Development of Bayesian Multi-State Travel Time Reliability Models

The objective of this project is to develop a Bayesian multi-state travel time reliability approach for modeling travel time uncertainty under various traffic conditions. The reliability of travel time is a key performance index of transportation system and has been a major transportation research area. Reliability is one of the four key focus areas of the Strategic Highway Research Plan (SHRP2). Travel time is affected by multiple factors such as traffic condition, weather, incidents etc. Many of these factors are random in nature and stochastic modes should be used in modeling the uncertainty associated with travel time. Traditionally, uni-mode distributions have been adopted for travel time reliability modeling and the log-normal distribution has been the most popular model. In recent years, the multi-state travel time reliability model has been proven to be a superior alternative by providing substantial improved data fitting, scientifically sound interpretation, as well as close relationship with the underline traffic flow characteristics. Majority of the current stochastic models, however, focus primarily on provide the best fitting for the travel time data. Limited researches have been conducted to link travel time uncertainty with traffic conditions and other external factors. Part of the reason is that traditionally used uni-mode distributions lack the flexibility to accommodate variation in travel time, let alone the complex interaction with external factors. On contrast, the multi-state model used a two-level structure to represent 1) the probability of encountering a traffic delay, and 2) the distribution characteristics of travel time in both delay or non-delay conditions. Previous studies have shown that the parameters of the multi-state model are directly related to the time of day. The results fit the intuition that the probability of encountering traffic delay is much higher during peak hours. However, previous studies are exploratory in nature and had not quantitatively evaluated the relationship between traffic conditions and parameters of the multi-state models. To establish quantitative relationship between traffic condition and the key parameters of mult-state models, i.e., the probability of encountering delay and the distribution parameters for each travel time state, will significantly increase our understanding of the relationship between traffic condition and travel time. Due to the complexity of the problem, traditional Expectation-Maximization (EM) algorithm for model fitting is not computationally attractive. A full Bayesian approach will be more appealing for both research and practical purposes. The results of this study will benefit congestion management for traffic management authorities as well travel time prediction for individual travelers.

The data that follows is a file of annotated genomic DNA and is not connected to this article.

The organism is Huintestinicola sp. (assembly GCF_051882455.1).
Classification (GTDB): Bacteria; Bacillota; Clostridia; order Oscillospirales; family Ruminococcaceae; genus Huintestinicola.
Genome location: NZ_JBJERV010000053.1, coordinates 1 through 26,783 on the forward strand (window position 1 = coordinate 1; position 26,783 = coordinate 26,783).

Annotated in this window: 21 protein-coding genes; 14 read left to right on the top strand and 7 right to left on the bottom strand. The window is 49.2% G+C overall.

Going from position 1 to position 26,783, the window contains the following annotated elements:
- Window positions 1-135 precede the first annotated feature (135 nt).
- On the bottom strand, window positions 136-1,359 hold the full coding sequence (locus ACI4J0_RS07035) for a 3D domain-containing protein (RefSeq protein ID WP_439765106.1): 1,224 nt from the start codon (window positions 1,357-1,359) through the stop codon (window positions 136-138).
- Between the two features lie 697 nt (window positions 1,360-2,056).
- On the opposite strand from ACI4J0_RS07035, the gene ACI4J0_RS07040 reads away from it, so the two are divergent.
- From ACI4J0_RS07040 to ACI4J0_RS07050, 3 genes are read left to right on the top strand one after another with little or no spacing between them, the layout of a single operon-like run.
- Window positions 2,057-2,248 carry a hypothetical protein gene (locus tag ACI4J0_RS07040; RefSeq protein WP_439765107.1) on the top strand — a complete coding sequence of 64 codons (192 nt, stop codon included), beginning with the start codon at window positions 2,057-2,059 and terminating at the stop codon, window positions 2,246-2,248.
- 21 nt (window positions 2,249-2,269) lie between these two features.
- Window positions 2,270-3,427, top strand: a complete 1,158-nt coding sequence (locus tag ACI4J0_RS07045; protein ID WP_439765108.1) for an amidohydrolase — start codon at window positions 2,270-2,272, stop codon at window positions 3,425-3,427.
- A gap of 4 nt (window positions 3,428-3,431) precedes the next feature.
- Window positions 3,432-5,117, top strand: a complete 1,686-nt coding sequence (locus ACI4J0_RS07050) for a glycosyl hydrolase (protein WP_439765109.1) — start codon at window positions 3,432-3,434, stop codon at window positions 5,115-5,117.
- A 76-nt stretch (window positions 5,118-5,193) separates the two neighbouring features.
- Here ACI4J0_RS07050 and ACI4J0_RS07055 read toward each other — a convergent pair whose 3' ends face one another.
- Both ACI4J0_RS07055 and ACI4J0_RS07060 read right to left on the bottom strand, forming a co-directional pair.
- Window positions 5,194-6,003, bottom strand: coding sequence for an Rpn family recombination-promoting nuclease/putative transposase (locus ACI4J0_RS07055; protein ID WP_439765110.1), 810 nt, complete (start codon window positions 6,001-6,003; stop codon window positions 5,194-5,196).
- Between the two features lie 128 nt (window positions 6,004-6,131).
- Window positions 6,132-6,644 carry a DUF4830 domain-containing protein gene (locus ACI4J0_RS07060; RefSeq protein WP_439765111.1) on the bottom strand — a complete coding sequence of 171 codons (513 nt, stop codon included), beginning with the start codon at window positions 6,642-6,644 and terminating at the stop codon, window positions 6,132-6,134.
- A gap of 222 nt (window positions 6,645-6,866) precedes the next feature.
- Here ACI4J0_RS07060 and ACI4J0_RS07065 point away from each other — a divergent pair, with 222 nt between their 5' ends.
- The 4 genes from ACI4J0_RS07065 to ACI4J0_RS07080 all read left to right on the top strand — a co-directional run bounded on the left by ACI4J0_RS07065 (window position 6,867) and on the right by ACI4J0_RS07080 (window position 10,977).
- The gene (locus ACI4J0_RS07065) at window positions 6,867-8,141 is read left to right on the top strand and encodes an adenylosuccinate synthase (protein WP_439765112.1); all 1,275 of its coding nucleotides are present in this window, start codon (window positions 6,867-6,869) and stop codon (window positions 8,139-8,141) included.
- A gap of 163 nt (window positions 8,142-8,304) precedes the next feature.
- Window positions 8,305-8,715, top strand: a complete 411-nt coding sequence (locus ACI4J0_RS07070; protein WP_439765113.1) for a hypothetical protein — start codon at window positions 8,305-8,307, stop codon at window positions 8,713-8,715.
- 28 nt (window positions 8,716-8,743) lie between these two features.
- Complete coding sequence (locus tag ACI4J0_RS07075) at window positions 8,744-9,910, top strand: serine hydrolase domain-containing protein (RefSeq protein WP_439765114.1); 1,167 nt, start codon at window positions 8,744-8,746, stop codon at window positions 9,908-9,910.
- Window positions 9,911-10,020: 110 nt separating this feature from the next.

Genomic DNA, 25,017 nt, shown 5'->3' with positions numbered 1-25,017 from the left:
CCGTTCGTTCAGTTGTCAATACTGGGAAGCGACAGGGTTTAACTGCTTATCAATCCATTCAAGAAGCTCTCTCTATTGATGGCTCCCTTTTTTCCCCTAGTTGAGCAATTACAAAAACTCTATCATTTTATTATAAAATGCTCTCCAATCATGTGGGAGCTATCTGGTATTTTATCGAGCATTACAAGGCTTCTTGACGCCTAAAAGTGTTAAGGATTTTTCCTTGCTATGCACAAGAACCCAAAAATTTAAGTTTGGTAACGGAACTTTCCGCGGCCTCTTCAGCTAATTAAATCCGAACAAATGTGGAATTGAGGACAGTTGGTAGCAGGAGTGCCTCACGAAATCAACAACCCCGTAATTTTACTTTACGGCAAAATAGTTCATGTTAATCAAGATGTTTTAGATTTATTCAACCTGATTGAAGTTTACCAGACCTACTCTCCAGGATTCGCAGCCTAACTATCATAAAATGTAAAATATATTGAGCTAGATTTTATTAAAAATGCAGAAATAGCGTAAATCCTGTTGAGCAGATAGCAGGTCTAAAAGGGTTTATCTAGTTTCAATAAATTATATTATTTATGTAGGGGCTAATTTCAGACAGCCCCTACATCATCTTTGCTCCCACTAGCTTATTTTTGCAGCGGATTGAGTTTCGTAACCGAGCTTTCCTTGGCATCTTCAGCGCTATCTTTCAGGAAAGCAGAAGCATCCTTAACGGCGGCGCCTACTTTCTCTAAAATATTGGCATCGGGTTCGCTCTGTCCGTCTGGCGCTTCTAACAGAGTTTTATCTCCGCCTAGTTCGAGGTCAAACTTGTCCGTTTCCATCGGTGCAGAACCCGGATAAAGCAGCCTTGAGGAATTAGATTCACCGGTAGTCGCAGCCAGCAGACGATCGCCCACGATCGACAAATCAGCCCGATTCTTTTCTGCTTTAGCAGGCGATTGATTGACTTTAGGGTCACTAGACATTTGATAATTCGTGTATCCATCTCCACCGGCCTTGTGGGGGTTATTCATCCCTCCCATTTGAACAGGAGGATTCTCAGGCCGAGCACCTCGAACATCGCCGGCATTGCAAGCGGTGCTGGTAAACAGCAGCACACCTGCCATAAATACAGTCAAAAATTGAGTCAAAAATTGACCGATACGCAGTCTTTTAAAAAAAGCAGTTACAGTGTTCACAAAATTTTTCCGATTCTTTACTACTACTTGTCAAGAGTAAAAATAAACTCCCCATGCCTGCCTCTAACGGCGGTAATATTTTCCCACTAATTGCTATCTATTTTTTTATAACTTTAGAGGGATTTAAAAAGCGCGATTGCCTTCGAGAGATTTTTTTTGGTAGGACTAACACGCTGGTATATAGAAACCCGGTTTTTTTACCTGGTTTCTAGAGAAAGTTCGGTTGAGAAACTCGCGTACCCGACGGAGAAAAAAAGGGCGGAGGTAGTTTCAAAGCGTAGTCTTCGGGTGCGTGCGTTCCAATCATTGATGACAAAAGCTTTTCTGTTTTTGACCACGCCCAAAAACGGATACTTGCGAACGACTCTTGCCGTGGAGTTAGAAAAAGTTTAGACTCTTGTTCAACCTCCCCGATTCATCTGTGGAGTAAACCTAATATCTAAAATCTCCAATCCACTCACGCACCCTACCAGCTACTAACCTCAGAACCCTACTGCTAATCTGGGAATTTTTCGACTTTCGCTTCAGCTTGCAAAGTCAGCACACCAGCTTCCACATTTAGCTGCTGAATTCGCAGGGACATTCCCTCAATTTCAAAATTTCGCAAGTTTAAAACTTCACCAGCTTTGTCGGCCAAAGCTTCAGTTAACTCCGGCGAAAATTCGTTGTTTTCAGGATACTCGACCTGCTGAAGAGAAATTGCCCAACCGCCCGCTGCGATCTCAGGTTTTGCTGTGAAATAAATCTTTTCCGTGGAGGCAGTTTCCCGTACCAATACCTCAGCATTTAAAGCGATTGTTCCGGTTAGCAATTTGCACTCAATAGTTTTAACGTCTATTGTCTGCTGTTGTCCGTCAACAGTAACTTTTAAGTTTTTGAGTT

Language

    • English

    Project

    • Status: Active
    • Funding: $90560.00
    • Contract Numbers:

      DTRT12-G-UTC03

    • Sponsor Organizations:

      Mid-Atlantic Universities Transportation Center

      Pennsylvania State University
      201 Transportation Research Building
      University Park, PA  United States  16802-4710

      Research and Innovative Technology Administration

      University Transportation Centers Program
      1200 New Jersey Avenue
      Washington, DC  United States  20590
    • Performing Organizations:

      Virginia Polytechnic Institute and State University, Blacksburg

      Virginia Tech Transportation Institute
      3500 Transportation Research Plaza
      Blacksburg, VA  United States  24061
    • Principal Investigators:

      Guo, Feng

    • Start Date: 20120901
    • Expected Completion Date: 0
    • Actual Completion Date: 20131231
    • Source Data: RiP Project 33630

    Subject/Index Terms

    Filing Info

    • Accession Number: 01472290
    • Record Type: Research project
    • Source Agency: Mid-Atlantic Universities Transportation Center
    • Contract Numbers: DTRT12-G-UTC03
    • Files: UTC, RiP
    • Created Date: Feb 14 2013 1:00AM